A sidenote before continuing – I know there are countless other homeless people that continue to struggle on our streets, most of whom are also in need of more luck, and lack a special talent like Mr. Williams’. I also know that drugs and alcohol, and a short-lived but existent life of crime plagued his past. But, as far as I’m concerned, everyone is deserving of a second chance. This post doesn’t serve to heighten the discussion of Mr. Williams’ past – or future – but what has occurred to him over the past several weeks is a clear example of how the idea of one person can create resounding change.

One Columbus, Ohio reporter posted just one YouTube clip of Williams and barely two weeks later, the video had been viewed more than 10 million times.

In five days, Williams was on The Early Show and the Today show. He received job offers from the Cleveland Cavaliers, Quicken, Kraft, and MSNBC. Dreams of a new life suddenly became absolute reality, and it appears that Williams is on his way to new successes and what hopefully will be complete recovery. But this isn’t just about one man’s wayward journey that has been hopefully and helpfully guided back on course by a reporter who introduced Williams to us. The story has raised awareness of homelessness across our country and around our world. One reporter asked Williams about what we should take from his experiences. He responded with character and sincerity, essentially reminding us all – as I said in my previous post – about the metaphorical book and its cover. And so no matter what your thoughts are of Mr. Williams, we’ve all learned a valuable lesson. Many of us have had checkered pasts, but that shouldn’t necessarily dictate our futures.

I followed Ted Williams for days. And predictably the negative stories came quickly on the heels of all the positives. And then on January 8, and the days that followed, Ted Williams was all but forgotten – at least in the media. Scores around the world were shocked by the news that a young man named Jared Loughner had sprayed a crowd with bullets, critically injuring Rep. Gabrielle Giffords and killing six others, including a young child. Sadness and fear abounded – it continues to this day.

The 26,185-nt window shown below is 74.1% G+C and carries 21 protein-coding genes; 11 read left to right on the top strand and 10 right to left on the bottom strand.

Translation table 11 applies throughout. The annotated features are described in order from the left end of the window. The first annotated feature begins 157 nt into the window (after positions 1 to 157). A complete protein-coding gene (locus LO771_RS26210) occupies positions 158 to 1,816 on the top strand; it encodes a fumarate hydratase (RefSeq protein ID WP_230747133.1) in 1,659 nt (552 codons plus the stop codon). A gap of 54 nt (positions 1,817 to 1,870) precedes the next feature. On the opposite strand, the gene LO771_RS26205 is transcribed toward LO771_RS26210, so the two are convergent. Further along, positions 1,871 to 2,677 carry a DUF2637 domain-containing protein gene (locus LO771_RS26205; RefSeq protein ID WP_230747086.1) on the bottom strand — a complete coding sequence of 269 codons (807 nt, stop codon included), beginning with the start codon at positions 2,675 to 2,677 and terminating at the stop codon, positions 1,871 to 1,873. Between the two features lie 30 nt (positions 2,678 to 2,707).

In the days that followed the proverbial talking heads began to appear – and then the gun lobby reared its head. And suddenly the press and the online communities were no longer abuzz with talk of what had happened, but of the politics of the situation. The continued insistence that gun control is unnecessary and the suggestion that had everyone been armed this would not have happened (incidentally – there was news of another armed man who came to the scene to help the victims, only to aim his weapon at the wrong person, almost turning a tragedy into an even greater one), the unveiling of the world’s largest gun show in Las Vegas just days later, and perhaps most appalling – the news that Glock sales were up in the aftermath of the Arizona Shooting.

And in my real concern that the media frenzy had simply forgotten about all of the victims – I came across this Sam Tsui and AHMIR tribute/cover.

And in less than a week nearly 1.5 million people were reminded that this story isn’t just about the second amendment or a gun in the hands of the wrong person. This story is about Gabrielle Giffords, Christina Taylor, Dorothy Morris, Dorwin Stoddard, Gabe Zimmerman, John Roll, and Phyllis Schneck. We must remember tragedies of this kind so that we ensure that there isn’t another one. Senseless violence occurs daily, but together we can put a stop to the madness.

Perhaps social media is a part of the answer. It brings us together, and it ensures that the stories worth being told, are actually being told. It is increasingly becoming a part of our modern fabric, and in these examples and many others, it creates the opportunities to do good, to remember, to generate enormous awareness, no matter our geographic location.

In the words of Lennon…

You may say that I’m a dreamer. But I’m not the only one. I hope someday you’ll join us. And the world will live as one.